This route links up the seven major summits clustered to the south of Logan Pass in Glacier National Park. It's a difficult, extremely aesthetic trail running and scrambling adventure in one of the most beautiful mountain environments in the world. There are approximately nine miles total of trail, social trail, and class 2 off-trail movement. The remaining 13 miles or so (depending on the exact route taken) is class 3 scrambling punctuated by some class 4 sections.
Over a million people drive the Going-to-the-Sun road each year, and thousands upon thousands hike the trails surrounding Logan Pass, the central heart of the park and the highpoint of the Going-to-the-Sun road. These seven peaks are all visible from the road or after a short walk from Logan and are among the most-photographed and iconic peaks in GNP. But for all the people admiring these peaks, relatively few climb them because all require at least a bit of scrambling.
The peaks may be done in any order, but I believe Oberlin, Clements, Cannon, Bearhat, Dragon's Tail, Reynolds, and lastly Heavy Runner makes the most sense because you climb the Clements east couloir rather than downclimb. In that direction, you also finish with Heavy Runner, a relatively easy peak. Which is quite nice mentally at that point of the day.
The Logan Pass area sees tens (maybe hundreds) of thousands visitors each year, and off-trail travel in the immediate vicinity of the pass is prohibited (there are several signs up to this effect). So, we FKTers have a responsibility to be good stewards of the places we run through. Use the established climber's trail up to Oberlin. And though it may be tempting to straight-line down off the saddle between Clements and Cannon as you make your way towards Hidden Lake, DON'T DO IT! There is an established climber's trail that is well used and well-marked with cairns that leads to the Hidden Lake trail. Please use that climber's trail. Lastly, at the end after passing through the basin to the north of Reynolds, the route climbs back to the trail as soon as possible. Please do not cut cross-country due north there instead of using the trail.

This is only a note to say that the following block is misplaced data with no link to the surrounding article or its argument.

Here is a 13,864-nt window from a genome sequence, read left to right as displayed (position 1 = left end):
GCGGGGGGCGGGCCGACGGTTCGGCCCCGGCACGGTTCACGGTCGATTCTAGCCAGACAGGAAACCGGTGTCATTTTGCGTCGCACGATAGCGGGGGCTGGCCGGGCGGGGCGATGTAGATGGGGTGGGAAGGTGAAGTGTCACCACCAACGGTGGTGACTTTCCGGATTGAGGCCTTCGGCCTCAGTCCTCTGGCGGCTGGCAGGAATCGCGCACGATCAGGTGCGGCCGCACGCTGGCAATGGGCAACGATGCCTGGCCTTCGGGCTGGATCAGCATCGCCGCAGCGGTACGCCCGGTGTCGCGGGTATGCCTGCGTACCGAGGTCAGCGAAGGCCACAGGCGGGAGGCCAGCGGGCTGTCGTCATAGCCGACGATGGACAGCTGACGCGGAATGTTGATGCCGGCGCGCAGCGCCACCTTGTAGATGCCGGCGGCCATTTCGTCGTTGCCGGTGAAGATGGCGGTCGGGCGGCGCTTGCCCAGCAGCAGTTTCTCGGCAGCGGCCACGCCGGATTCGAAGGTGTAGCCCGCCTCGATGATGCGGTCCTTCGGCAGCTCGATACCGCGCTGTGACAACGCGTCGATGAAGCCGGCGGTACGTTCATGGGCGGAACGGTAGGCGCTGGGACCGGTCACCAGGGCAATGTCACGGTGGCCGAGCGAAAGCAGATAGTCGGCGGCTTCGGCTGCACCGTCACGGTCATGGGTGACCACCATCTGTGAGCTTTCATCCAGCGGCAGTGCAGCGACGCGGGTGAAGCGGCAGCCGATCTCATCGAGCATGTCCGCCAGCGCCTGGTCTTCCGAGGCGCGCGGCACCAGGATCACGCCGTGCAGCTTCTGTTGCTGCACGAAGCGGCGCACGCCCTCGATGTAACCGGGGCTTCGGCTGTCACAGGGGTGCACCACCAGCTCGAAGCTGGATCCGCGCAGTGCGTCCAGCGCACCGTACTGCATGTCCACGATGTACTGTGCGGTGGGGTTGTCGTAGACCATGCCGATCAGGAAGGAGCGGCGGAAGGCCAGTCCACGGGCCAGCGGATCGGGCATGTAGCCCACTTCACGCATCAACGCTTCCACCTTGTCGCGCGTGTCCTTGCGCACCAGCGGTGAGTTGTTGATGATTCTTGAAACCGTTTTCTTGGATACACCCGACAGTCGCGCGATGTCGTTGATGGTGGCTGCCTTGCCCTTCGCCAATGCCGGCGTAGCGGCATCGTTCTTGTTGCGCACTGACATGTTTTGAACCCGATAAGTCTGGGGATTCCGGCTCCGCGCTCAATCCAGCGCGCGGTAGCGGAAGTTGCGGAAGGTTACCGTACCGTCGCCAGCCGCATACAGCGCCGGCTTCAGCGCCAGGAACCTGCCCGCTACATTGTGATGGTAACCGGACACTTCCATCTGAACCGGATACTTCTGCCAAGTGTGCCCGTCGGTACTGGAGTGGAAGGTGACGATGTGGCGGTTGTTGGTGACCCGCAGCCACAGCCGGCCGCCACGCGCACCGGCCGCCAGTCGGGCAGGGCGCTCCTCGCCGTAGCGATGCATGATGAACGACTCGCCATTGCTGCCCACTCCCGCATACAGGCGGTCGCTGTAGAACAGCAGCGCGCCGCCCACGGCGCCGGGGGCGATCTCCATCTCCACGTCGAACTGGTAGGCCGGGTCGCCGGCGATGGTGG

The class 4 sections are the ledge system accessing the Clements east couloir, the couloir itself, a couple short sections as you access Bearhat from the south ridge, and the final few feet up to the Heavy Runner false summit. There is significant exposure on some of these sections.
Note that the north summit of Bearhat as detailed in this Summitpost entry is not the true summit. The true summit is further to the southwest, and this FKT climbs that true summit.
Also note that this FKT climbs the false summit of Heavy Runner, which is just west of the true summit and a few feet lower. Both the false and true summit have cairns. The true summit requires about 30-40 feet of 5.3 climbing, so in the spirit of keeping this FKT a running/scrambling adventure rather than venturing into climbing territory I've opted to use the false summit.
This route is beta-intensive and some of the more challenging scrambling sections are quite finicky, where it is difficult or impossible to tell which specific line "goes" without prior knowledge. The rock is often quite crumbly, as everything is in GNP. Be safe out there and always remember coming back home is more important than setting any impressive time.
Photos courtesy of Noah Couser, a friend and photographer in the nearby Flathead Valley, except the image of Bearhat mountain with the beargrass in the foreground, which was downloaded from Unsplash.